The Micron Tech Camp has doubled in size this year, with Micron team members preparing to teach virtual science and engineering lessons to more than 400 students located throughout the United States.
The three-day camps are for students who have just completed seventh or eighth grade, and they offer hands-on experiences related to what Micron does best: advanced memory and storage technologies. The Micron headquarters-based Inspire Learning team will host the four camp sessions, which will be held via Zoom. Each camp concludes with remarks from someone who understands the technology world — our own President and CEO, Sanjay Mehrotra.
“This is a chance for students to get excited about technology and engineering, as well as a chance for Micron team members to show their passion for what they do,” said Dee Mooney, Micron Foundation executive director. “Perhaps the experience sparks interest that leads to future careers.”
Micron’s summer camp goes virtual
Traditionally, students attended Micron’s summer camp, called “Chip Camp,” in person in Boise, Idaho. However, COVID-19 precautions forced a change of plans last year — with all activities converted into virtual format, Tech Camp was born. The shift required creativity and new skills but came with a positive development: Students (and mentors) from all over the U.S. could participate. The traditional in-person camp accommodated about 210 students each summer, and last year’s inaugural Tech Camp saw about the same number.
Tech Camp remains a virtual experience this year, creating opportunity for even more students to participate from all over the country. We expect to fill all four camps with more than 400 students from 14 states. Of these students, more than 30% are female, and 35% are from under-resourced schools, including rural schools.
To bridge the demographic gap and provide quality STEM programming to all, Micron’s Inspire Learning team projects to meet its goal of having more than 50% of the participating students from underrepresented and under-resourced groups and communities. This goal includes gender, ethnic origin, socioeconomic status and geographic disadvantages (such as rural areas with scarce resources).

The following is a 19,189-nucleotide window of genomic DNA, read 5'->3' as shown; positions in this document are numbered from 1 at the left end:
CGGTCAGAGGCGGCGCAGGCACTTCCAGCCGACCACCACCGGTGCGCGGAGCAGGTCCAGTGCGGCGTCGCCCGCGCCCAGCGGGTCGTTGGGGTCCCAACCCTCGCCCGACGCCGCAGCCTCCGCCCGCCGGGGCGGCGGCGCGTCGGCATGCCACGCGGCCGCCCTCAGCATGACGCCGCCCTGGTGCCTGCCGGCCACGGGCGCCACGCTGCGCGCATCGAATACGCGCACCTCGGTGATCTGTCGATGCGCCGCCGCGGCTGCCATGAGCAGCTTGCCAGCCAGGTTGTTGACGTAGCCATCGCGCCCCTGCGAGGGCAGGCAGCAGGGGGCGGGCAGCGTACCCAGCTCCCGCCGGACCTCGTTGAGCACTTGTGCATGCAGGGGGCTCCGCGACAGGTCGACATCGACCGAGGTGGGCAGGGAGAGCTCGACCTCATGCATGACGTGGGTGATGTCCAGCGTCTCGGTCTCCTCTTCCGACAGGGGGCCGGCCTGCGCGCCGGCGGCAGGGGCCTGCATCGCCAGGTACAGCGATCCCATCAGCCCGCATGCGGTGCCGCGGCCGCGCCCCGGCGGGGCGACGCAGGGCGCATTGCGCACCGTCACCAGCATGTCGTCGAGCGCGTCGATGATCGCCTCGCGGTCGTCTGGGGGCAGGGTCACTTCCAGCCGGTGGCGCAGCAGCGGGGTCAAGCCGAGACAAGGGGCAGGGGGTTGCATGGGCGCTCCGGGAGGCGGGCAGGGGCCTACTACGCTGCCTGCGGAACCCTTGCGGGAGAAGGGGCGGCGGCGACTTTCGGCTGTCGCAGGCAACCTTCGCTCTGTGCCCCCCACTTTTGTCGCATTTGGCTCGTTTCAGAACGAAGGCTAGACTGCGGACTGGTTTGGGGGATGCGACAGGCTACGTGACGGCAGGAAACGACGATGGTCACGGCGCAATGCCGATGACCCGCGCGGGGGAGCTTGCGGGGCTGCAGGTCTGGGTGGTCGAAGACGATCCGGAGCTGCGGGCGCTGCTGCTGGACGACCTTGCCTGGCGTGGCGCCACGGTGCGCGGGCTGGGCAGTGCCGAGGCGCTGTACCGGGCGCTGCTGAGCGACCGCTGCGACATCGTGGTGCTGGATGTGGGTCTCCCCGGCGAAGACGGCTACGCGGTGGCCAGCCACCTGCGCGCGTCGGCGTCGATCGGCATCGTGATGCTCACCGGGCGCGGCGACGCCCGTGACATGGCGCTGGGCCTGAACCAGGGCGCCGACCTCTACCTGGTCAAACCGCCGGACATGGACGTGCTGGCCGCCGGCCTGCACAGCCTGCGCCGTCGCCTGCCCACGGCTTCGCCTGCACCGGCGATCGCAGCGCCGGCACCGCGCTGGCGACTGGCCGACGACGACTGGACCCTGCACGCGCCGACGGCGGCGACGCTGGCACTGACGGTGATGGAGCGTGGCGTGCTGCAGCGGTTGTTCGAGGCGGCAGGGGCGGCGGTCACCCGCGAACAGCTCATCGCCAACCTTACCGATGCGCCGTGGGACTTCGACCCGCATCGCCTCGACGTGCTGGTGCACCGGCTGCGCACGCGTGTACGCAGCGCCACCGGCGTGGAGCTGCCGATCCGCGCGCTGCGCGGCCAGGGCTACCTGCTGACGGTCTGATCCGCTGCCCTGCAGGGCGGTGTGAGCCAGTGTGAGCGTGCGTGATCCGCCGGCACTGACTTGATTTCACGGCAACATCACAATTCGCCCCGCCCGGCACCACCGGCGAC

What will the sessions cover?
Four sessions of the three-day Tech Camp are offered during June this year. To participate in these camp sessions, students only need a computing device with reliable internet access. Each camp attendee receives an activities kit in the mail a week before the session begins. This kit includes everything the student needs to participate in hands-on activities, as well as a T-shirt, camp booklet and assorted Micron-branded goodies. The booklet contains all the lesson papers needed for activities, as well as additional information and resources.
And during the three days of camp, students will participate in these activities:
- Day 1: Micron & the Industry
- Micron’s story
- Activity 1: “How Memory Is Made” — Students learn about the fabrication process and will make a mock wafer
- Activity 2: How Memory Is Used: Solid-State Drives — Students build SSDs for a specific market sector using LEGO™ bricks
- Day 2: Computer Science
- Activity 1: Binary, the Language of Computers — Students create bracelets using binary coding
- Activity 2: micro:bit — Embedded Systems and Programming — Students learn to use and program a microprocessor device
- Day 3: Engineering Design
- Activity 1: Circuit Design — Students learn how to create a simple circuit to build a flashlight
- Activity 2: Engineering Design — Students use the engineering design process to build a motorized drawing robot
- Closing remarks: Sanjay Mehrotra
Thank you, volunteers!
The camps are organized by myself and Cathy Ammirati, managers of Micron's Youth STEM programs. However, it’s the passion and generosity of Micron’s team member volunteers that make these camps for youth possible. This year, 134 volunteers, including 40 Micron interns, signed up for 288 total shifts.
“It’s wonderful to see so many Micron team members so generously give their time and knowledge,” Dee said. “Reaching more than 400 students is incredible, and that doesn’t happen without volunteers.”